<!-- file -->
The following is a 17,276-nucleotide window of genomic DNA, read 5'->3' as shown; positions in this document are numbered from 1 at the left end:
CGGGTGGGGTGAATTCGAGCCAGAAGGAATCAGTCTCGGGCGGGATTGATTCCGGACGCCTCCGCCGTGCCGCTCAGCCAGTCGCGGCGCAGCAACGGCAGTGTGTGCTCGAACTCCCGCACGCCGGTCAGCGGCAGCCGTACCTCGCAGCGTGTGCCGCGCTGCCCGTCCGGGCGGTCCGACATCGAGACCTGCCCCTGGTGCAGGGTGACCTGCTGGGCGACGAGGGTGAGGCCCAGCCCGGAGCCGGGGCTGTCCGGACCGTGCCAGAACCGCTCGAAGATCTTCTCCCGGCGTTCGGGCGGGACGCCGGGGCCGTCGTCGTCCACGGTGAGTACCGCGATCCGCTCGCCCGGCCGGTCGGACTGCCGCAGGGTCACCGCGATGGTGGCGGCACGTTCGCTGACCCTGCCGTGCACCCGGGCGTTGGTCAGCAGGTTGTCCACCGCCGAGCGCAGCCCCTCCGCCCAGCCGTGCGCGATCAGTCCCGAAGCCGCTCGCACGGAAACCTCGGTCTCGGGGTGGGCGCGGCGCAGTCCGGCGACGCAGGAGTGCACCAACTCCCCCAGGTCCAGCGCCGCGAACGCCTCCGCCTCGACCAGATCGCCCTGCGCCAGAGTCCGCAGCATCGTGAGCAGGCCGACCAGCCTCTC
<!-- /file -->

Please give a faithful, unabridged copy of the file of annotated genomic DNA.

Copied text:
The following is a 17,276-nucleotide window of genomic DNA, read 5'->3' as shown; positions in this document are numbered from 1 at the left end:
CGGGTGGGGTGAATTCGAGCCAGAAGGAATCAGTCTCGGGCGGGATTGATTCCGGACGCCTCCGCCGTGCCGCTCAGCCAGTCGCGGCGCAGCAACGGCAGTGTGTGCTCGAACTCCCGCACGCCGGTCAGCGGCAGCCGTACCTCGCAGCGTGTGCCGCGCTGCCCGTCCGGGCGGTCCGACATCGAGACCTGCCCCTGGTGCAGGGTGACCTGCTGGGCGACGAGGGTGAGGCCCAGCCCGGAGCCGGGGCTGTCCGGACCGTGCCAGAACCGCTCGAAGATCTTCTCCCGGCGTTCGGGCGGGACGCCGGGGCCGTCGTCGTCCACGGTGAGTACCGCGATCCGCTCGCCCGGCCGGTCGGACTGCCGCAGGGTCACCGCGATGGTGGCGGCACGTTCGCTGACCCTGCCGTGCACCCGGGCGTTGGTCAGCAGGTTGTCCACCGCCGAGCGCAGCCCCTCCGCCCAGCCGTGCGCGATCAGTCCCGAAGCCGCTCGCACGGAAACCTCGGTCTCGGGGTGGGCGCGGCGCAGTCCGGCGACGCAGGAGTGCACCAACTCCCCCAGGTCCAGCGCCGCGAACGCCTCCGCCTCGACCAGATCGCCCTGCGCCAGAGTCCGCAGCATCGTGAGCAGGCCGACCAGCCTCTC